Before a federal judge spared Dinesh D’Souza prison time Tuesday for violating campaign finance laws, the conservative author and documentarian was preparing for the worst.
“I even went to the extent of hiring a criminologist who was giving me detailed information about various federal prison camps,” D’Souza told The Daily Caller Wednesday, “and how much money I could spend in buying toothpaste and what the mattresses were like and do I have to worry about gangs?”
Now, says D’Souza, he is not only “relieved” but “even a little exhilarated about what happened” in court on Tuesday at his sentencing.
Back in May, D’Souza pleaded guilty to reimbursing associates of $20,000 they donated to his college friend’s 2012 long-shot Senate campaign, in violation of campaign finance laws. Prosecutors asked the judge to send D’Souza to prison for 1o-to-16 months for the crime. Instead, the judge sentenced D’Souza to five years’ probation and eight months in a “community confinement center.”
Many supporters of D’Souza believe that he was targeted for prosecution because he has been one of the most prominent critics of President Barack Obama. But does D’Souza himself believe the order to pursue him came from the White House?
“People tell me different things,” said D’Souza. “I mean, I’ve talked to Judge Andrew Napolitano about it and I’ve talked to Harvard civil libertarian Alan Dershowitz. These are people a little closer to the process than I am. And the general word I get from people like that is it is unlikely that the government of New York would have proceeded without at least a tacit OK if not an outright signal from the Holder Justice Department.”
“But I don’t as a matter of fact know how this is being driven,” he added. “All I know is that you have a U.S. government, and it is the federal government because it is the federal court system, and they are pushing very aggressively with uncharacteristic ruthlessness and zeal to ensure that I get not just a prison term but a substantial prison term, and they are willing to do all kinds of tactics, including bending the legal case law in order to try to convince the judge to do that.”
Quoting his attorney, D’Souza said, “There is not one person in the United States sitting in prison today for doing what Dinesh D’Souza did.”
“I agree that I have had my suspicions that I have been singled out,” D’Souza admitted.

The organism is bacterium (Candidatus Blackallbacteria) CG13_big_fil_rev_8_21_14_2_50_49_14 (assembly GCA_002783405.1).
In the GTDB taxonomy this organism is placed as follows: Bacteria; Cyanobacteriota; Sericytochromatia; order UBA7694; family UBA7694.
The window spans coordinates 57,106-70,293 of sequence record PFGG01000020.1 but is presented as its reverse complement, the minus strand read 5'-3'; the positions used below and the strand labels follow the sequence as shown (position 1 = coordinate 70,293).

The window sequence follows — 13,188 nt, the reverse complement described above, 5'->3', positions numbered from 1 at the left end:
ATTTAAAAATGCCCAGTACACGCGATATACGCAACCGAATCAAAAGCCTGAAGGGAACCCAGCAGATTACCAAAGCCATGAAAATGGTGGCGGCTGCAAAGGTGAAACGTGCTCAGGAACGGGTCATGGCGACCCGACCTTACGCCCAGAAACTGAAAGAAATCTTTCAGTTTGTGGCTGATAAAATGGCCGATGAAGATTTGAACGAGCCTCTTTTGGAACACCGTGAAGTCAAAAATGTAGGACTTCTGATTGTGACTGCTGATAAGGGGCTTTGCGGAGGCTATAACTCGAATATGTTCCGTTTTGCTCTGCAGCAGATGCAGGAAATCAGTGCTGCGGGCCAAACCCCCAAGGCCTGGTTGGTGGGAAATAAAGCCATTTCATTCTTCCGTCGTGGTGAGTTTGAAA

D’Souza said his documentary “2016: Obama’s America” proved the president “is actually a petty, vindictive man” and that he knows the president “intensely dislikes” him because of an unsigned personal attack the president “either wrote or approved of” that appeared on the president’s 2012 campaign site.
“You have to factor that in to what’s happening,” argued D’Souza.
So while D’Souza said he can’t say for sure the order to target him came from the White House, he does “certainly” believe the president “is capable of it.”
Asked whether now the legal process has run its course he will try to prove the order to prosecute him was political, D’Souza said he is “intensely interested” in doing so, but he doesn’t know “a way to do it.”
“The case is essentially a closed book,” he said.
Instead, D’Souza said he plans on working on a new book and a new documentary to come out in 2016, though he is not sure yet what it will be about. He also said he will “start paying more attention” to the issue of justice in his work.
“Freedom has been a defining issue for me but this whole experience, at times traumatic, has alerted to me to the centrality of justice as a political issue that is no less important than freedom,” he explained.
Given his trials, does D’Souza now feel any calling to run for office? He said don’t count on it, but never say never.
“That’s actually very interesting and amusing because obviously, as someone who pled guilty to a felony, I can’t vote,” he said. “But I don’t think I’m actually barred from running for office. So, you know, it’s never been something that interested me mainly because I think I am more effective doing what I am doing now. So it is very unlikely that I will, but I’m not going to say I never will.”